Five Advantages of Unified Information Access (UIA)

By Sid Probstein, CIO |  IT Management, enterprise search

Of course this is not a new notion; over the past few years numerous alternatives have appeared, from the nascent NoSQL movement, to columnar databases, to massively parallel models. Many of these require trade-offs of some sort, but they are increasingly popular, particularly for specific applications. The key, though, is that most of these options deal only with traditional "structured" database data.

On the other side of the equation are traditional search engines -- much newer than the relational database, and focused on pure unstructured (text) content. Search engines typically can scale, but ease of use is a question. Many older examples require all the hardware needed for the future, to be available from the very first moment of operation, and adding hardware or moving content around for any reason can be costly and painful.

UIA offers the ability to store all kinds of information -- structured data and unstructured text -- and scales linearly, using the "shared nothing" model. Leading UIA platforms have focused on "ease of scale" through features like "waterfall scalability" wherein servers are loaded with information until they reach some performance limit, then more are added -- seamlessly -- without the need to re-index or move data around.

Over the next few years as we learn the true extent of the "data deluge," being able to scale simply and quickly across any sort of information boundary will be a major advantage.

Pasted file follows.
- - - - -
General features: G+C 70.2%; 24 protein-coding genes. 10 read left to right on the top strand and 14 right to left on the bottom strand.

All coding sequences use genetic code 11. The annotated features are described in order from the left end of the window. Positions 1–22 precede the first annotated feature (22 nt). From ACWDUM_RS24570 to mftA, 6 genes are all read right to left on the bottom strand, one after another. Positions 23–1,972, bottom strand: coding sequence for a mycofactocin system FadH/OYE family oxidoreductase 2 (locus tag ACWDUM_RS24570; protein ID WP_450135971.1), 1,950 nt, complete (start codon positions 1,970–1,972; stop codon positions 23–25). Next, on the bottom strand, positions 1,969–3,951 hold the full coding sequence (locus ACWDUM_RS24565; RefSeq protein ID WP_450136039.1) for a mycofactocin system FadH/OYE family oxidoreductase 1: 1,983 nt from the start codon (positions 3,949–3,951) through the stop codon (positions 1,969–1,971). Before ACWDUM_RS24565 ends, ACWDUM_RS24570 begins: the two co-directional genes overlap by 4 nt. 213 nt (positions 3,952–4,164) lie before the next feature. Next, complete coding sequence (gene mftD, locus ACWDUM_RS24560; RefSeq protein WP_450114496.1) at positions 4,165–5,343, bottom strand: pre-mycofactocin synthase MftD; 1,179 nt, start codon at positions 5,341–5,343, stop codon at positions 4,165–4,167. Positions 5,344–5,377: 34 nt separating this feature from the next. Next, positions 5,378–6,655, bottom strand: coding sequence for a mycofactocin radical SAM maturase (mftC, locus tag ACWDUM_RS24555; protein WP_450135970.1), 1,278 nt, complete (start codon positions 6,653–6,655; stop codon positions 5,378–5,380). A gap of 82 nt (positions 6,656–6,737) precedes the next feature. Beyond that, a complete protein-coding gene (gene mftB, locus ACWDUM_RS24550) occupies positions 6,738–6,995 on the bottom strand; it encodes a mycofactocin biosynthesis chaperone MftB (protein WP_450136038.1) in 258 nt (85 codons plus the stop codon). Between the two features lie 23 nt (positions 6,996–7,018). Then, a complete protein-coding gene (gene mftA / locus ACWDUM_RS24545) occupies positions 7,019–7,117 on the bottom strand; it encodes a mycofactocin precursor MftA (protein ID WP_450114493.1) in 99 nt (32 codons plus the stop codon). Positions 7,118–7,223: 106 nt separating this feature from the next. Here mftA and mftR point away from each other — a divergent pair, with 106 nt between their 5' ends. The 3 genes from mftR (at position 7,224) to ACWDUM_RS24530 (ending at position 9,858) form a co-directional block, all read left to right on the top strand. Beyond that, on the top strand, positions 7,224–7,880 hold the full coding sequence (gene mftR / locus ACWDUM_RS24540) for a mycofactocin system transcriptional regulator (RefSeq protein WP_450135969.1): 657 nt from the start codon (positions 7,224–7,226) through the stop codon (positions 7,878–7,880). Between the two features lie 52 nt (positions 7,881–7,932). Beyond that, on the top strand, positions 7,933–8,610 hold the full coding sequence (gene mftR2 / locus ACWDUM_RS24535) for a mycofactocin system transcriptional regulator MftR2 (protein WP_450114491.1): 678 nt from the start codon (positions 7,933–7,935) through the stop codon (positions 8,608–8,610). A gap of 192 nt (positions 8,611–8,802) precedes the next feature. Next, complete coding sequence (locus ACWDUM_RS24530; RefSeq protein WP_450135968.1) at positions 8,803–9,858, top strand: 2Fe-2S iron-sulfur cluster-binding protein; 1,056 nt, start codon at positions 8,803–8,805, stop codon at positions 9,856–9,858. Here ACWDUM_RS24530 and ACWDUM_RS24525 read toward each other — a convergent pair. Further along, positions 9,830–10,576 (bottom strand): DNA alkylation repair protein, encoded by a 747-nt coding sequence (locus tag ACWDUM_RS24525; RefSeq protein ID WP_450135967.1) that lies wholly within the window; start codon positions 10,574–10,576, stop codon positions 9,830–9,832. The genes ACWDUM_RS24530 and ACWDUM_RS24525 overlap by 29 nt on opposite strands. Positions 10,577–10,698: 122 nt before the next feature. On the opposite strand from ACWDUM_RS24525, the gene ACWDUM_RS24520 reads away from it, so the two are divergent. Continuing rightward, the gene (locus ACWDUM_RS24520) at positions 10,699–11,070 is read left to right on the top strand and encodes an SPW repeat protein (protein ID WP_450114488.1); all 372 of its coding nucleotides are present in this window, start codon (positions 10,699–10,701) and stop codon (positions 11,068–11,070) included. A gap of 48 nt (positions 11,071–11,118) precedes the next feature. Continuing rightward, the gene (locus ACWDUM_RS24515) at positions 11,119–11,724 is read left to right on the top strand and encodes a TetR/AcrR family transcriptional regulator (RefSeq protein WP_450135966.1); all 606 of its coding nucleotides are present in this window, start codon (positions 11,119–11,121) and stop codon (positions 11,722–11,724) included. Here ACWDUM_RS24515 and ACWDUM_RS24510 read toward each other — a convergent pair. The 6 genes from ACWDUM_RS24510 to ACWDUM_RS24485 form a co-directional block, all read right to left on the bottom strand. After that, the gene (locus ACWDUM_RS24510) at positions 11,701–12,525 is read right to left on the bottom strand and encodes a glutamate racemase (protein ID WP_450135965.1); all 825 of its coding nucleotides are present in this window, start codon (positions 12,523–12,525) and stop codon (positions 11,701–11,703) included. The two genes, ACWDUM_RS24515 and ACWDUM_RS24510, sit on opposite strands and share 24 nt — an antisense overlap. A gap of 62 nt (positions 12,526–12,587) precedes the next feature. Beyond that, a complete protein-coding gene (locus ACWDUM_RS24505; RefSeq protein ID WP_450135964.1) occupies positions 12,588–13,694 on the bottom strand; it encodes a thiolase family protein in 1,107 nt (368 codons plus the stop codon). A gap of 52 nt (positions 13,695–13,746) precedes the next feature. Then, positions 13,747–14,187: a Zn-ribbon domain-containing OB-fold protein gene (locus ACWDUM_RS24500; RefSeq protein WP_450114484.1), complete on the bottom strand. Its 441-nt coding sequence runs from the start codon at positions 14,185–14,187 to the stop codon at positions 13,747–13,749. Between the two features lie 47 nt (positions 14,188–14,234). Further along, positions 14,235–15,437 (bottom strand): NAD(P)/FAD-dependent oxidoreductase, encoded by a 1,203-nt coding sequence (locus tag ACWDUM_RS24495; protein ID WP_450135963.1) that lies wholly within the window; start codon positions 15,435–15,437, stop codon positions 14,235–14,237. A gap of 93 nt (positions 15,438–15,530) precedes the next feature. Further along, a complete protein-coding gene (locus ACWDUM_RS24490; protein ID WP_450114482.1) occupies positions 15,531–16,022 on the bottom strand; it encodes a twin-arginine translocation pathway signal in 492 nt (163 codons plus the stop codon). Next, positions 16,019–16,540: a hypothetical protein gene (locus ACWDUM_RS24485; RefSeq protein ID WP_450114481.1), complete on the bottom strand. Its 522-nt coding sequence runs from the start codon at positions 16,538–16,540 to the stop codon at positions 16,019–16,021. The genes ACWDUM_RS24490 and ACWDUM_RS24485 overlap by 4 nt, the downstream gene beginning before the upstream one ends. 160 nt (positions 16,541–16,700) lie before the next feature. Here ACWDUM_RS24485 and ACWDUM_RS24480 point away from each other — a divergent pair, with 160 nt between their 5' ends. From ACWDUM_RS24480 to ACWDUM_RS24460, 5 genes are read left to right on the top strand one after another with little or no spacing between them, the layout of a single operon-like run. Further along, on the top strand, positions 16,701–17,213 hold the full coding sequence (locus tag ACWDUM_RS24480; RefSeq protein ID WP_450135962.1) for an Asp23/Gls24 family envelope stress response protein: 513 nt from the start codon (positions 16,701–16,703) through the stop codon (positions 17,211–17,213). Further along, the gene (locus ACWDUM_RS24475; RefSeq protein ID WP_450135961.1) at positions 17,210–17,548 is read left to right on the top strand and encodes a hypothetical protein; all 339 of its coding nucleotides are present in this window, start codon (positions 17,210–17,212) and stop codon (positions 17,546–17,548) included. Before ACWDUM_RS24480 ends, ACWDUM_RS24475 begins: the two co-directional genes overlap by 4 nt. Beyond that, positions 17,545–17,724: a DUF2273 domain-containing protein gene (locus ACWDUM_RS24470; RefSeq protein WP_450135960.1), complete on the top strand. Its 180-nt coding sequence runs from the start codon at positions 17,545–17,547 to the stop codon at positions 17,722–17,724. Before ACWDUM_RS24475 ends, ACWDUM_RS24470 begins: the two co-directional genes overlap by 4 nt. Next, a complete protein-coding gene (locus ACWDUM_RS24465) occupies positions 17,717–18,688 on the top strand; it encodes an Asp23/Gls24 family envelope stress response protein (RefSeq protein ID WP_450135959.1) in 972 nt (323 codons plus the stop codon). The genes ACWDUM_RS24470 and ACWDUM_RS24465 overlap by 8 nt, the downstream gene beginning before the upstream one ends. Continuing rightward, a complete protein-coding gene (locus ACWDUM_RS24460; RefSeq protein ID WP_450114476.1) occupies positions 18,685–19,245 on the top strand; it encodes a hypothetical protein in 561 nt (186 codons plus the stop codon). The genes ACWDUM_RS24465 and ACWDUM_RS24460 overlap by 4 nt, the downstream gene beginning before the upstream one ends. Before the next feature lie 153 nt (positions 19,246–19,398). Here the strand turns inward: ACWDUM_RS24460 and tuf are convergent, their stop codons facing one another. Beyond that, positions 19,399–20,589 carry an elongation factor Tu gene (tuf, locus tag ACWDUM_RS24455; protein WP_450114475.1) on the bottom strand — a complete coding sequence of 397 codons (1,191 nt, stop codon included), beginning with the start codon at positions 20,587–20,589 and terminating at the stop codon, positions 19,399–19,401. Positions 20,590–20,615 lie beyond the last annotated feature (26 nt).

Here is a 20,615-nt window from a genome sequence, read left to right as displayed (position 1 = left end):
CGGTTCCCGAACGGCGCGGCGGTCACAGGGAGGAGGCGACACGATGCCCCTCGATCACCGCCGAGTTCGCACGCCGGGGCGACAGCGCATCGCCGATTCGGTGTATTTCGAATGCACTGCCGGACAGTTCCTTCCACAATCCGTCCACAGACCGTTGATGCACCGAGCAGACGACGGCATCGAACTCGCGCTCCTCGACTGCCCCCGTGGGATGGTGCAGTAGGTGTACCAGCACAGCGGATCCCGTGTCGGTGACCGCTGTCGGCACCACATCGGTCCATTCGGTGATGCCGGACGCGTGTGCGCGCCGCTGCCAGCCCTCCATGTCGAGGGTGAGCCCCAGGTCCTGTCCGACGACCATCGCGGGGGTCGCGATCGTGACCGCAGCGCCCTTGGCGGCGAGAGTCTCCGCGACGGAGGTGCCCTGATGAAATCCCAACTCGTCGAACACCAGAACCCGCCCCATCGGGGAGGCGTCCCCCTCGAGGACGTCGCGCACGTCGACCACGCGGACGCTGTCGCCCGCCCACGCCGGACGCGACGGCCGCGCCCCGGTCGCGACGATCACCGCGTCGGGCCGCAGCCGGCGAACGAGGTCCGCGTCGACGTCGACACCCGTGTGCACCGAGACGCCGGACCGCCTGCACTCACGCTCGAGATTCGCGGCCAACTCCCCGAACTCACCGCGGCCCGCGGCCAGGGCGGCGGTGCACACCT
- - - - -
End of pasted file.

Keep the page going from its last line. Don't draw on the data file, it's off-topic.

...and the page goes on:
5. Security

Most major enterprise search conferences have at least one major session on security. Managers who attend are sometimes frightened to hear about things like "late binding" and "hybrid models" and discussions about security breaches that sometimes occur when documents are being reprocessed to reflect permission changes. These are serious issues that simply don't exist over on the "database" side of the house.

The reason is simple: databases solved the security problem several decades ago -- the "right" (or elegant) way. User and group permissions, or access control lists (ACLs) are stored in tables, the end-users' credentials are added to the query that is ultimately sent to the database, and the results contain only the information the user is authorized to see.

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